The sale of the Freddie Mercury collection at Sotheby’s showed once again the powerful commercial combination of the cult of celebrity and the 21st century marketing department.
With 1500 items of ‘Mercuriana’ on offer over six sales, fans wanted it all.
A 59-lot evening sale held on a sweltering night in London on September 6 kicked off proceedings. Many of those present in the crowded saleroom had never been to an auction before, not least at Sotheby’s.
They needed stamina. Such was the level of competition, and the desire to squeeze the event for all it was worth, it took an hour to sell the first seven lots. The whole auction itself lasted over four hours.
This was not the typical Bond Street evening sale. The audience sang along to We Will Rock You during the build up. Every lot was applauded (even one that failed to sell) while Sotheby’s porters rolled back the years, carrying lots into the audience so they could by viewed like religious relics as bidding got underway.
One bidder wearing a seemingly identical rainbowcoloured satin arrow jacket to one worn by Mercury on Queen’s 1982 ‘Hot Space’ tour, stood up and gave a twirl after encouragement from the auctioneer. “I have almost lost count of the number of auctions I have presided over from this rostrum”, said chairman of Sotheby’s Europe Oliver Barker, who conducted the entire event without a break. “But I know for certain that I will never forget bringing the hammer down tonight.”
The sale got off to a flying start. Lot one, the extensively graffitied garden door to Mercury’s Kensington home, drew multiple bidders and a 20-minute contest as it overshot a £15,000-25,000 estimate, eventually selling at £325,000 to a phone bidder.
Another epic contest involving online, phone and room bidders came for the silver snake bangle favoured by Mercury in the mid-1970s.
He can be seen wearing it in numerous photographs of the period as well as in the video for Bohemian Rhapsody. It sold for over 60 times its top estimate at £550,000. It set a record for ‘a piece of jewellery belonging to a rockstar’ according to Sotheby’s.
Other crazy-little-things with big price tags included a Cartier onyx and diamond ring from 1975 given to Mercury by his friend Sir Elton John. One of six lots generating money for the Elton John AIDS Foundation, it was carried up to £215,000 from a £4000-6000 guide.
Sir Elton, who sold much of his own collection at Sotheby’s in 1988, said: “Freddie and I shared a love of collecting and exchanged many gifts over the years, including some in this brilliant auction.”
The top lot of the collection was Mercury’s Yamaha model G2 baby grand piano which was estimated at £2m-3m but offered without reserve. With at least four bidders participating, it sold at £1.4m to an online bidder.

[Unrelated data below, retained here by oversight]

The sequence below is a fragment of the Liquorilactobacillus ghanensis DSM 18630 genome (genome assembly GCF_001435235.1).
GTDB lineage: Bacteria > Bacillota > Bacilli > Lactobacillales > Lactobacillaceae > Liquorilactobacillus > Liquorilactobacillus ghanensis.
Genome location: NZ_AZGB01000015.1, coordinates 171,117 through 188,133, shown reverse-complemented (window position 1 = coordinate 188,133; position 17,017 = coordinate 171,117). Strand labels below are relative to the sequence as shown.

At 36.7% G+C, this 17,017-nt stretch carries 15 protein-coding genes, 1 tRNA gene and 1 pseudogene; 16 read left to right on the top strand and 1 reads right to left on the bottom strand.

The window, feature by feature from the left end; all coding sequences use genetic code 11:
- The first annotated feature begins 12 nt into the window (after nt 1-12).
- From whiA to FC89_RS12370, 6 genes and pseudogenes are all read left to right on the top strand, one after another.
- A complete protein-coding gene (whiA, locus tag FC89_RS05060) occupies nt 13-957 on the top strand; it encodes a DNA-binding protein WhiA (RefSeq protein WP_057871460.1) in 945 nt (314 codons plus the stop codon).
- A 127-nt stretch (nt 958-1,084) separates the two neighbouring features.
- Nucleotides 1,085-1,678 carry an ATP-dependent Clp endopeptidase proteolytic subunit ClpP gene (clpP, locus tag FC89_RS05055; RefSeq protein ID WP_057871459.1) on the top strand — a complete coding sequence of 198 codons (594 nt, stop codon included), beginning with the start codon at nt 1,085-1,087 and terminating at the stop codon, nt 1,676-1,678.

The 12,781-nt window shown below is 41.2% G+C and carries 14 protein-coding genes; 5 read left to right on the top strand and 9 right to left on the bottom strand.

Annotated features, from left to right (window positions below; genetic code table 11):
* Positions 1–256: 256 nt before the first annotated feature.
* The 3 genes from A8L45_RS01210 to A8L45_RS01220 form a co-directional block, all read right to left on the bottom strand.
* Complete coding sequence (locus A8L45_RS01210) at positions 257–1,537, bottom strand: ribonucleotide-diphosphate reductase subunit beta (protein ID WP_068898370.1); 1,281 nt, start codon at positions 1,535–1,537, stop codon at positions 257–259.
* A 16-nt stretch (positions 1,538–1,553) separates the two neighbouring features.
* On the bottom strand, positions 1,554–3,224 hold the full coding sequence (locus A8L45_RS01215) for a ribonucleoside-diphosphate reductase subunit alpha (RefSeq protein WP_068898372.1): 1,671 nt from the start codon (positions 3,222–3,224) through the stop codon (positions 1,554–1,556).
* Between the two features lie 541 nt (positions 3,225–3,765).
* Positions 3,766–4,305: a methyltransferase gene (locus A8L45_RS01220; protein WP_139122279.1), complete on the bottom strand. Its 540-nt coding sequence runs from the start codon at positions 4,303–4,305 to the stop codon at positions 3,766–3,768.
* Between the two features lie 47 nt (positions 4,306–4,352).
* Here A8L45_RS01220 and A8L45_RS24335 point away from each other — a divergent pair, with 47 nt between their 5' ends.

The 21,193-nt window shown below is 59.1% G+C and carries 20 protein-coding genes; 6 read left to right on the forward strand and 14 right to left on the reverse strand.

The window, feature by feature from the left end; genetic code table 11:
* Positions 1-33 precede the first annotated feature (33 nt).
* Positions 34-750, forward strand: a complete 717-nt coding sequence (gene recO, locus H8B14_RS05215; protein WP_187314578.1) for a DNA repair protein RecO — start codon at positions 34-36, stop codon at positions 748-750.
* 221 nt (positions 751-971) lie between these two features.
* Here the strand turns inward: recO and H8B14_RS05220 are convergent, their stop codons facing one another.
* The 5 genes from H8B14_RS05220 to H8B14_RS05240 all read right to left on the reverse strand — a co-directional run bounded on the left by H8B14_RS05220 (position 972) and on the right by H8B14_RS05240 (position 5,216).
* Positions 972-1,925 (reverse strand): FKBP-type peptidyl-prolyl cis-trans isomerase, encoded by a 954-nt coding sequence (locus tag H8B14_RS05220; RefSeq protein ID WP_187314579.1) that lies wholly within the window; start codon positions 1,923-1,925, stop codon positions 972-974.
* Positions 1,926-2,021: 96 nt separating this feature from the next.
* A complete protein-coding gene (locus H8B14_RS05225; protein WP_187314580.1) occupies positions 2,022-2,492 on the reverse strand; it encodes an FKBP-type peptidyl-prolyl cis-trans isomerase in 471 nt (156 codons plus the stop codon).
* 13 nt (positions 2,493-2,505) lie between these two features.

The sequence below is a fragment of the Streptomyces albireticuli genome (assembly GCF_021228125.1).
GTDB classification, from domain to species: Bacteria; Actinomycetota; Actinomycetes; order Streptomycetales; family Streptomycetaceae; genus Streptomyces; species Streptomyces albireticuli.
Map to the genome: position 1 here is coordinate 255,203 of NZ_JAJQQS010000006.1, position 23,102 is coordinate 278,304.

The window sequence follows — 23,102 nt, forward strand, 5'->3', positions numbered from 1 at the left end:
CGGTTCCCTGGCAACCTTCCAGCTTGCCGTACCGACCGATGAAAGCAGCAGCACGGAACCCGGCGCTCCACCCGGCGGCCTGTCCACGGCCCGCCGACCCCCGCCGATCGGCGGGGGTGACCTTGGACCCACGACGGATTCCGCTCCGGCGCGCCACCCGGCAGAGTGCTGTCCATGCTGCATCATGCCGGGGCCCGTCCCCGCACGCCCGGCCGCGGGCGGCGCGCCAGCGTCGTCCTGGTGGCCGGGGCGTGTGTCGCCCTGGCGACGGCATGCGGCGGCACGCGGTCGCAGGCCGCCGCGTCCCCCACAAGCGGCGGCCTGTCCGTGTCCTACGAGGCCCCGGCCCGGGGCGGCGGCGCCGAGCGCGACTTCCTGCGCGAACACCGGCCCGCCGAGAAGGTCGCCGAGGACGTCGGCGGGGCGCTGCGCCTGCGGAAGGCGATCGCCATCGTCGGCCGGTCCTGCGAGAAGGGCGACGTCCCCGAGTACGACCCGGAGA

Mercury had paid about £1000 for it back in 1975 and had used it to compose some of Queen’s greatest songs. With fees added, the £1.74m price was a record for a composer’s piano at auction according to Sotheby's, topping the £1.45m for John Lennon’s Steinway brown upright model Z bought by George Michael in 2000.
A leading UK piano dealer told ATG that a similar age standard Yamaha model G2 without a Mercury provenance would be worth around £4500 in the trade.
A series of autograph manuscript lyrics attracted high levels of competition. The eight-page manuscript draft with lyrics and melodies for Bohemian Rhapsody sold at £1.1m to an online buyer. Dating from c.1974, it revealed an alternative title to the song – Mongolian Rhapsody – that Mercury had considered before crossing it out.
An autograph draft for We Are The Champions from c.1977 made £250,000, draft lyrics for Somebody To Love from c.1976 made £190,000 while those for Don’t Stop Me Now, c.1978, took £250,000.
The Mercury collection was consigned to auction by Mary Austin, the singer’s former girlfriend.
The song Love of My Life composed by Mercury in 1975 was dedicated to her. When he died in 1991, he left both his house, Garden Lodge in Kensington, and its contents to Austin.
While huge numbers of people watched the auction on the Sotheby’s website and on YouTube (the auction house reported 600,000 people viewed the sale catalogue online in total), one person who didn’t tune in was Brian May.
The Queen guitarist said on Instagram that he would be “speaking to Welsh farmers about cows and badgers and bovine” as “Freddie’s most intimate personal effects, and writings that were part of what we shared for so many years, go under the hammer, to be knocked down to the highest bidder and dispersed forever.”
He added: “I can’t look. To us, his closest friends and family, it’s too sad.”
The buyer’s premium at Sotheby’s was 26/20/13.9% plus 1% overhead premium.
MERCURY IN NUMBERS
The number of visitors who attended the month-long exhibition of the collection at Sotheby’s London
The number of days the exhibition ran for with Sotheby’s giving over the entire viewing space at its London saleroom
The number of hours it took to sell 59 lots at the evening sale
The total including fees for the evening sale
The number of people registered to bid
The proportion of bidders who were new to Sotheby’s
The number of countries from where bidders participated